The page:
Yeah, absolutely. And we talk about it all the time. Like, there was a song on that record called Sing Away and we redid it as the band for this live album we did, it was an extra bonus track. And it came out great – it’s actually getting played on the radio, for the first time in decades we have a new song on the radio in the States, and that was cool. We made a video for it and it’s about teenage suicide and teenage job bullies and my daughter is actually in the video as the guy’s girlfriend.

Ohh cool, I’ll look it up.

Yeah, it’s on YouTube. Sing Away. But yeah, I think White People Scare Me would be fun to do [as an Everclear song]. House With A Pool. I think there’s quite a quite a few songs that you could do. Line In The Sand. I’ve thought about doing Line In The Sand as a punk rock song – you know, as a more like fast artist song. So, I don’t know. It’s fun to play with them – they’re my songs, you know, so I get to do with them what I want, to have my way with them!

We’re running out of time, I wanted to talk about your life coaching and multiple sclerosis and all this other stuff, but I’ll fast track to the end ‘cos I know you’ve got another interview shortly. With life so seemingly happy and content for you – you talked about your family life and everything career wise is going great – do you find it harder to write songs now? I recall Dee Snider saying many years ago that he really struggled when he was sitting in his big house by his big pool with his big cars in the driveway and he couldn’t come up with the next teen rebellion anthem or whatever he referred to it as.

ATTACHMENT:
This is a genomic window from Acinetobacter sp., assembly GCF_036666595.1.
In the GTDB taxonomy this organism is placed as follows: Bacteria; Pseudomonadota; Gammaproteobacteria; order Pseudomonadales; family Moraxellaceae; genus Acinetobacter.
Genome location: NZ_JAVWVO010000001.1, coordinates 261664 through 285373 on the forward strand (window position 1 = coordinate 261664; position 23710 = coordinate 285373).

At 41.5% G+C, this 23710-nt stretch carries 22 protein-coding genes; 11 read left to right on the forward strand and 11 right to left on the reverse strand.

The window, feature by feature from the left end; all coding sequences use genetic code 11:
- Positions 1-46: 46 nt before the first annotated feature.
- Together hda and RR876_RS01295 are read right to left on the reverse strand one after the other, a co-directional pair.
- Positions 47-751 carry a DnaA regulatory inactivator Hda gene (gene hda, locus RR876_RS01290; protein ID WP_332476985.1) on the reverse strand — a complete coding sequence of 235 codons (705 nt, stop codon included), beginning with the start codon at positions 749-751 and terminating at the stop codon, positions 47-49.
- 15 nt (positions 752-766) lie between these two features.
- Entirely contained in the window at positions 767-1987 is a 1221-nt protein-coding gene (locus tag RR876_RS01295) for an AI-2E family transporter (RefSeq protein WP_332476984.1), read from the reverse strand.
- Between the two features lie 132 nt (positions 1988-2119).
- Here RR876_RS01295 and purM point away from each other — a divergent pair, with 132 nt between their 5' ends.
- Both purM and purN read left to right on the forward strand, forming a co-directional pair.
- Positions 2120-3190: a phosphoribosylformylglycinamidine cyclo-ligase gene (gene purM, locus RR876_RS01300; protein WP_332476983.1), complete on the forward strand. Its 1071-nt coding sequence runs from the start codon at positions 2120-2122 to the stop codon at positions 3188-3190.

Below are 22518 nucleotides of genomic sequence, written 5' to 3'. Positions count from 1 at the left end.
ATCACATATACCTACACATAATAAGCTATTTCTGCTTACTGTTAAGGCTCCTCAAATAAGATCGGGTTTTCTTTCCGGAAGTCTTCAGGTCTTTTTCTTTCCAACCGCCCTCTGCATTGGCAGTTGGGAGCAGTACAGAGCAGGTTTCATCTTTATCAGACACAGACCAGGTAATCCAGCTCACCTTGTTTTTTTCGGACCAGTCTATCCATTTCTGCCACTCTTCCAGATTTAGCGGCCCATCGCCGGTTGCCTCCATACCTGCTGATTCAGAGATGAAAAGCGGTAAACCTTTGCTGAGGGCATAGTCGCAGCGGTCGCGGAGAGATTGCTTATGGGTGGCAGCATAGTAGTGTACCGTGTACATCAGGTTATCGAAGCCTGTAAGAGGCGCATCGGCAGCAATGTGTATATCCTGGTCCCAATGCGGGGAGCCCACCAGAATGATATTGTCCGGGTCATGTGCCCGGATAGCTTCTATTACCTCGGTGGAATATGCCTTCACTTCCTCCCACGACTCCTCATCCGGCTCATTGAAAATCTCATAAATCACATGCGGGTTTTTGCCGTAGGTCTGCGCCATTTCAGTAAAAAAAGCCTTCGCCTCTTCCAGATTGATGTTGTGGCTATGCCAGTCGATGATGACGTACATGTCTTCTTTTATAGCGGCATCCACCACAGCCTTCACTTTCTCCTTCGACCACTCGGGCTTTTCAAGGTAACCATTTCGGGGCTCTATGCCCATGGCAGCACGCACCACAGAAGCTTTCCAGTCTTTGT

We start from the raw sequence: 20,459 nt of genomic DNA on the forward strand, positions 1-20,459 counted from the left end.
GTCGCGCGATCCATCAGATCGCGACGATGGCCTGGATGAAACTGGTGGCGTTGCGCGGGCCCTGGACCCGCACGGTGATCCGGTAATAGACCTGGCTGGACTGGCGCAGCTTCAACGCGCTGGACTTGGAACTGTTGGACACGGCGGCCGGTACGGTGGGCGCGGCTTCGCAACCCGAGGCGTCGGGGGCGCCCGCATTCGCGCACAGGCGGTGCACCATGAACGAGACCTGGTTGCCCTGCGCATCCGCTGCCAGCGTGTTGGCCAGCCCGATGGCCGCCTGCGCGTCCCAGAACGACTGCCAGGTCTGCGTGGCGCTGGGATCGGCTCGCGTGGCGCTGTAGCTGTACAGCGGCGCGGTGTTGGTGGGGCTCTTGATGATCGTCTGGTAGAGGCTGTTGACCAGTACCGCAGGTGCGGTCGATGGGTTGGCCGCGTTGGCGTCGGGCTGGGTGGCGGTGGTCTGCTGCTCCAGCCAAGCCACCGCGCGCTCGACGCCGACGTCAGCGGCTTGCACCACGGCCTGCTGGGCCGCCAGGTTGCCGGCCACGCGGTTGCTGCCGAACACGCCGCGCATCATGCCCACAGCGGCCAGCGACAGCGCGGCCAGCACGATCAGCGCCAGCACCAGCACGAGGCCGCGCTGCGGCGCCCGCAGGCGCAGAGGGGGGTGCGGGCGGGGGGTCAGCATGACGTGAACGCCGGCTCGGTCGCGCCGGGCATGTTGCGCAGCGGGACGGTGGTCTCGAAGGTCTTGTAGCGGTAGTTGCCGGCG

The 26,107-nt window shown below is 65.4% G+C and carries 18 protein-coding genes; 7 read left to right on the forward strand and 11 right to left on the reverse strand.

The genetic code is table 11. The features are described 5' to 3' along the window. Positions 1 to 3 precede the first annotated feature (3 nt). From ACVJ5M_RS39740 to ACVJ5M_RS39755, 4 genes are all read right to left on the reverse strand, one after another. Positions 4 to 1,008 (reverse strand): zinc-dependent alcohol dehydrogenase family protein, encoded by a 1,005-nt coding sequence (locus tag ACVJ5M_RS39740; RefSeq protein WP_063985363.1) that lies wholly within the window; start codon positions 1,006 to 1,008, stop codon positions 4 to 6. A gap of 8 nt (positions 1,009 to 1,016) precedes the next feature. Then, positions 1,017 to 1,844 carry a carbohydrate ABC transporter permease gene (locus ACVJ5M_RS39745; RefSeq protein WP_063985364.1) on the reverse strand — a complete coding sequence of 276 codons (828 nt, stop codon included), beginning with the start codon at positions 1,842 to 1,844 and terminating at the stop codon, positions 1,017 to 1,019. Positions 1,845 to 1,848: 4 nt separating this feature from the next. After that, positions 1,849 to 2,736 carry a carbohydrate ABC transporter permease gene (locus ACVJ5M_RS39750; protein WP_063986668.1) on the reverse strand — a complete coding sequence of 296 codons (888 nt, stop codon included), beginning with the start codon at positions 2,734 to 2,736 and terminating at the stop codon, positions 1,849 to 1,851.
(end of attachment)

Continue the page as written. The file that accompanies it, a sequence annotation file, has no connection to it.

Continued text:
That’s a good point. You know, I mean, I’ve made about 11 full records in my whole life, most of them – nine of them – with Everclear. Not to mention live records and greatest hits and bonus tracks or, you know, all that stuff, or covers. And then another album of covers. I don’t feel the burning need to make another album right now, ever. That could change, but that doesn’t mean I don’t write – I DO write. I’ve got a new song that I want to record and put out this year, you know, for the fans. I’ll just put it out online, do a little cheap video for it. It’s fun and [I’ll] just do it for the fans and to have something new to play. You know, I think that sounds like fun to me. The whole idea of going into a studio for a year of my life and making another album. I’ve done it. I don’t really need to do it anymore.